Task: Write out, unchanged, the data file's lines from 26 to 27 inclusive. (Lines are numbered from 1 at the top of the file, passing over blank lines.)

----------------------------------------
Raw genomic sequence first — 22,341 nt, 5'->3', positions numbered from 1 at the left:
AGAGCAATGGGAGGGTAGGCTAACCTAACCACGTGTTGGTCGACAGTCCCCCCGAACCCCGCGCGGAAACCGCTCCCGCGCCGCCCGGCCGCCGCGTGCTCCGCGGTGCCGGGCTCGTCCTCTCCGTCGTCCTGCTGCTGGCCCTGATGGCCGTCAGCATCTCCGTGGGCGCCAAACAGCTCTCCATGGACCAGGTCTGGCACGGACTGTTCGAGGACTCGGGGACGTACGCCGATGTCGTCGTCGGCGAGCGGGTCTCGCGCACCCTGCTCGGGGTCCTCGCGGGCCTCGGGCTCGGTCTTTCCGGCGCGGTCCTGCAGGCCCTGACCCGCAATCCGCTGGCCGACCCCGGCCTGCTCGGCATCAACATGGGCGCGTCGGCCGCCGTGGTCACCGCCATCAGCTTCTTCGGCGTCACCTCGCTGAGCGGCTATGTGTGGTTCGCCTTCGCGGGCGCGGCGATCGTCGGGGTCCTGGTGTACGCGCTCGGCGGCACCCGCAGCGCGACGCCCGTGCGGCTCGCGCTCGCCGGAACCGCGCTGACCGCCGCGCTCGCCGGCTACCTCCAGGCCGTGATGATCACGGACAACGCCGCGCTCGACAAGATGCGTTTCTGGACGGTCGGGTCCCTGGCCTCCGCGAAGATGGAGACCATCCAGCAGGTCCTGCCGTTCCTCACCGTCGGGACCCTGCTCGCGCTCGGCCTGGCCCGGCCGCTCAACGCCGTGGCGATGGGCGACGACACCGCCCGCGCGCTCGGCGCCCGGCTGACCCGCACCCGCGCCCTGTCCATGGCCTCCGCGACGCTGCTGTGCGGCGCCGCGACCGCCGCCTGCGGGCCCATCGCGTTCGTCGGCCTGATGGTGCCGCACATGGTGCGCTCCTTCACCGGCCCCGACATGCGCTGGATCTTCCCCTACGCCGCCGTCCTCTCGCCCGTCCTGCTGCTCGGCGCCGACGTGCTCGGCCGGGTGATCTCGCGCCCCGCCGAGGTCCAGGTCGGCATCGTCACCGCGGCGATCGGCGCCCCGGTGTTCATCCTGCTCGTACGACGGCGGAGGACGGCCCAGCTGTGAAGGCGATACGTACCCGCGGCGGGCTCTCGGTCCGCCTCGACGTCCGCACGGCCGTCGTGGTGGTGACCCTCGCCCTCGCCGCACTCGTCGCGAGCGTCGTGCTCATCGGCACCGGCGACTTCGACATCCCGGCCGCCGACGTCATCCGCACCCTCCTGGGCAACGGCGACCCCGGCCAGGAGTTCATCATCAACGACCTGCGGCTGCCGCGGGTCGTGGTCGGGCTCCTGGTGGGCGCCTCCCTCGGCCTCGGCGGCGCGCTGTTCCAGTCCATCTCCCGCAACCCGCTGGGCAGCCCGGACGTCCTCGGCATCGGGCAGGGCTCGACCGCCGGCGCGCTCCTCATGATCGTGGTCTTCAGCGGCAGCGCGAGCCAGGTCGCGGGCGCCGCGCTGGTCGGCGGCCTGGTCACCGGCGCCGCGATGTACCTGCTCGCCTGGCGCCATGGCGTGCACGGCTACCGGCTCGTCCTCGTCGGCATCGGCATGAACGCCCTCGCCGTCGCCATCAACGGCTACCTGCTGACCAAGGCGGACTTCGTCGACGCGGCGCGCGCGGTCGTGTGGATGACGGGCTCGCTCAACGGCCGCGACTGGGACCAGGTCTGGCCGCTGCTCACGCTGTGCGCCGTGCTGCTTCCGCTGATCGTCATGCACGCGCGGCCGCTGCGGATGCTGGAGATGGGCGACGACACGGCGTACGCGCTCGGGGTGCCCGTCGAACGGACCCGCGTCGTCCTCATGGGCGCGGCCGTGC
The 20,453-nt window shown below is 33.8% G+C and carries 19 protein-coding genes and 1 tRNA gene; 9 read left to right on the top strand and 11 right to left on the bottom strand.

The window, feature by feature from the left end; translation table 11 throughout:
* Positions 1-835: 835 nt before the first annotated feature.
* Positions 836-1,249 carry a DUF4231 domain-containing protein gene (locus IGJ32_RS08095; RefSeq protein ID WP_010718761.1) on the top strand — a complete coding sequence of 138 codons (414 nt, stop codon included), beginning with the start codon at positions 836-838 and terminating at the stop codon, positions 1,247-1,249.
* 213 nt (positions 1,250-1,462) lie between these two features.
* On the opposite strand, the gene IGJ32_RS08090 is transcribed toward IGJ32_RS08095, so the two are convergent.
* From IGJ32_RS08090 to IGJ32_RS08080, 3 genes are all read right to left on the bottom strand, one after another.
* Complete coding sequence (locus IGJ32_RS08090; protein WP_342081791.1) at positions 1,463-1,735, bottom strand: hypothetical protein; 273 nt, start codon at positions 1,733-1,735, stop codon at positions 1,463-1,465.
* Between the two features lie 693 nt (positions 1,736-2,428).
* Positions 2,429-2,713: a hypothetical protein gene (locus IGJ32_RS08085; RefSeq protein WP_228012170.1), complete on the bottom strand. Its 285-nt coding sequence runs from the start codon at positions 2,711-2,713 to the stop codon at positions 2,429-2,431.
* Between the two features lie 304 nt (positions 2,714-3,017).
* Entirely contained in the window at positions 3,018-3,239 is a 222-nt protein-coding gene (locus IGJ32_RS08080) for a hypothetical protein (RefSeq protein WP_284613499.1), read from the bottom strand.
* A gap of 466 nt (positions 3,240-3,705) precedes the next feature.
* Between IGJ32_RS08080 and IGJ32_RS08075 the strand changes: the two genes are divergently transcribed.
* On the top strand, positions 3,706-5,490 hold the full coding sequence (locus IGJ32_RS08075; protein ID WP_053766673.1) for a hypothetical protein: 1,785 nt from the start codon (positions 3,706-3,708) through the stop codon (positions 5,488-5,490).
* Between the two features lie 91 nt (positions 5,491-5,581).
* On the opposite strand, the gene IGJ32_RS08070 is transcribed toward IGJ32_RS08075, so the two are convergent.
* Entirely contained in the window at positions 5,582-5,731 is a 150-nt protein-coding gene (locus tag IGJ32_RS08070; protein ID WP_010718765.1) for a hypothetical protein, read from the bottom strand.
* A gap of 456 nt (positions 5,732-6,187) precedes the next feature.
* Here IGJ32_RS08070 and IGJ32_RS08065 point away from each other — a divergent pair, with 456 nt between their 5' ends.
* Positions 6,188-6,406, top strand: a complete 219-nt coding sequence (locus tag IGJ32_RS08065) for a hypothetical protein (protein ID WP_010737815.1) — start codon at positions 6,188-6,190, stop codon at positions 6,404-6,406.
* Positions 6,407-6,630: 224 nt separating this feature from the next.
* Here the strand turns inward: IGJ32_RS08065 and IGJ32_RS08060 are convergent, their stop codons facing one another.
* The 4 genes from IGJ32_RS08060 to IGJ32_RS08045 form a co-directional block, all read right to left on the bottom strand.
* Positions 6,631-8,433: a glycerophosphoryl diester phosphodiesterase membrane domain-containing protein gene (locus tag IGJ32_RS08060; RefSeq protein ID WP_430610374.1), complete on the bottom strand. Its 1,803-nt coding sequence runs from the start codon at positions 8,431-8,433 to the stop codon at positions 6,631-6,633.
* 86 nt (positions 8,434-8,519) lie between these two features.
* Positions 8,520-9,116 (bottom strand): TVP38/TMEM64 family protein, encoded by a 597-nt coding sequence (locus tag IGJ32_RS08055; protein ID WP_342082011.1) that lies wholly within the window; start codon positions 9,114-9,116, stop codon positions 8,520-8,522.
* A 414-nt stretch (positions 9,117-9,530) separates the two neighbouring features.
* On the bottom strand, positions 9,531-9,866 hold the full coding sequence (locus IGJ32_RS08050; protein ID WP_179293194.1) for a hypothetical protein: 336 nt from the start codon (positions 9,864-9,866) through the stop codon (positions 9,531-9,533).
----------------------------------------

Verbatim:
* The 4 genes from IGJ32_RS08060 to IGJ32_RS08045 form a co-directional block, all read right to left on the bottom strand.
* Positions 6,631-8,433: a glycerophosphoryl diester phosphodiesterase membrane domain-containing protein gene (locus tag IGJ32_RS08060; RefSeq protein ID WP_430610374.1), complete on the bottom strand. Its 1,803-nt coding sequence runs from the start codon at positions 8,431-8,433 to the stop codon at positions 6,631-6,633.